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During televised snow coverage on Monday, I watched Gov. Charlie Baker sit around a conference table with other state leaders. He looked resplendent in his suit. The image sent the message he wanted: it's a work day. We all learned during last week’s blizzard that our new governor wears a sweater on a snow day. I was watching the television in the middle of the day on Monday because, like so many others, I was in my home with my school-age children while the snow piled up outside. Whatever it was on Beacon Hill, it was a snow day at our house.
As the day progressed, and the snow kept mounting, the coverage showed reports of accidents, including, tragically, a woman killed by a snow plow. The snow continued, as forecast, at rates upwards of an inch an hour — all day long. Nevertheless, many braved the roads or public transportation or the streets to get to and from work. And many spent hours commuting — some caught on the frozen Red Line, some caught in snow banks. Many of those commuters out and about because no government official was willing to say what was so clearly so — it was not a safe day for travel.
no government official was willing to say what was so clearly so -- it was not a safe day for travel.
I used to run the Boston office of a national law firm. When I did, I took my lead from the governor's office as to whether or not to tell people to stay home (or come in late) because of the weather. Occasionally, that led to my sending people home for a storm that missed or closing the office on a day that proved passable. For the most part, though, the leadership of the commonwealth set an example that helped me act prudently to safeguard my firm's employees. On Monday, the state failed in that regard. Indeed, by transmitting the message that we can handle snow up here, the state's leaders set an example that created unnecessary risk for many.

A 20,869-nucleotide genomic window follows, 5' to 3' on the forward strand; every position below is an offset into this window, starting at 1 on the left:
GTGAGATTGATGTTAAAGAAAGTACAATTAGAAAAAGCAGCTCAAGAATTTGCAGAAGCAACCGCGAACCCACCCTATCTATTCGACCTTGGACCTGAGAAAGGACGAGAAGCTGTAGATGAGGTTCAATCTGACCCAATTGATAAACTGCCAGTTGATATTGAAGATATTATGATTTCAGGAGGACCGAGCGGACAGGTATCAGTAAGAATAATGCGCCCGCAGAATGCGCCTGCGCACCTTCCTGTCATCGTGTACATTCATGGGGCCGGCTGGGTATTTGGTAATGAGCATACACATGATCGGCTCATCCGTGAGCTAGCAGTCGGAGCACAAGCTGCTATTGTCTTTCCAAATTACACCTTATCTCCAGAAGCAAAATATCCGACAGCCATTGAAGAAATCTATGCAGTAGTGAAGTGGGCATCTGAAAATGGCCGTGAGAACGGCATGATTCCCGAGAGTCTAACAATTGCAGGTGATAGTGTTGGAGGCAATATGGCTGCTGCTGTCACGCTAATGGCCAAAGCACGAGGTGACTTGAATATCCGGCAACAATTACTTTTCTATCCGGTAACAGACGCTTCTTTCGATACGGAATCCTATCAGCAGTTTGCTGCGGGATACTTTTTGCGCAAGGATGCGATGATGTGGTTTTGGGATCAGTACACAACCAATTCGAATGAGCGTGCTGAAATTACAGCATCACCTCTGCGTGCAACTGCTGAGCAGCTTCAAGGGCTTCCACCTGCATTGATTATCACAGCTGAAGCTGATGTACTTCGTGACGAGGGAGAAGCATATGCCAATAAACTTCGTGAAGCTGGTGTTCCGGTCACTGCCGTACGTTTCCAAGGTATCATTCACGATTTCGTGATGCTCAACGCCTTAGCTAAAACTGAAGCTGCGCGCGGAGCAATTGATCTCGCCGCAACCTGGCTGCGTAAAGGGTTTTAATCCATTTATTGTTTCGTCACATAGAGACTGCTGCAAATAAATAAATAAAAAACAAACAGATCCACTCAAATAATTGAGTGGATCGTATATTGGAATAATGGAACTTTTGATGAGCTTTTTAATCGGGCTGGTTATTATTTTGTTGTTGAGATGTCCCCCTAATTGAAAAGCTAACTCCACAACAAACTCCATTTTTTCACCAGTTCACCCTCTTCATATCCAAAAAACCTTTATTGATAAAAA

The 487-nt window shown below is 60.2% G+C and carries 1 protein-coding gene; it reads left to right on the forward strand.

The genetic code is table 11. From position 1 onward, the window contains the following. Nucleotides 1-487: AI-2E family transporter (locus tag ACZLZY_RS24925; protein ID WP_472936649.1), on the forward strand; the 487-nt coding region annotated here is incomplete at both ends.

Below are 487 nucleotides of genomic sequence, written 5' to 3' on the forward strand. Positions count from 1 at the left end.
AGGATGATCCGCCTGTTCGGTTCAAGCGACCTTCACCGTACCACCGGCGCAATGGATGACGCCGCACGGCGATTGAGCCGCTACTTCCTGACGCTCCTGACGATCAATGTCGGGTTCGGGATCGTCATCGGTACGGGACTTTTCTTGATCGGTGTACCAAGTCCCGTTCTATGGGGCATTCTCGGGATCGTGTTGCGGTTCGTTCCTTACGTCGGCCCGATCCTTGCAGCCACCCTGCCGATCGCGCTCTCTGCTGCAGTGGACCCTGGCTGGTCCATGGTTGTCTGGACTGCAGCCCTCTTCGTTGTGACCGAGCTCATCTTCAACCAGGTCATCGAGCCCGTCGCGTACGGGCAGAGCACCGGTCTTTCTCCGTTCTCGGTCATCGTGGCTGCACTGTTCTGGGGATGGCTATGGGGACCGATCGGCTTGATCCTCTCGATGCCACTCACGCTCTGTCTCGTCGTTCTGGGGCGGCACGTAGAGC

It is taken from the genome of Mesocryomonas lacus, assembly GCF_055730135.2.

With the amazing improvements in technology, many more of us can work effectively from remote locations than we could just a few years ago. This lessens the blow to enterprise caused by a snow day. It also enables more prudent decision making by business leaders. So, too, you would think, our state's leaders. When we are faced with weather (something that we have not learned how to overcome), governmental leadership is absolutely essential. No one doubted that the governor was working last week. At the same time, we all benefited from his caution in the face of the storm. This week, he chose not to be cautious and so helped create the mess that many of us continue to battle.
The same report that showed the governor surrounded by colleagues showed plenty of empty offices at the State House. On Tuesday, he defended, on Fox 25 and elsewhere, his decision not to issue a travel ban. That's not what he did wrong. The options are not binary; the choice isn't work day or snow day. It's not open roads or travel bans.
There are other options and finding the right one is the governor's job. What he should have done was this — urged people and businesses to take the storm seriously and kept nonessential state workers home. Lots of private businesses would have followed his lead and many would have been safer.
Many of us struggle in to work for real reasons on even the worst days. On those days, however, it is in the best interests of the commonwealth for our leaders to let us all know that we should not struggle in if we can manage to work from home. That's called leadership and when things get tough, it's what we need from government.
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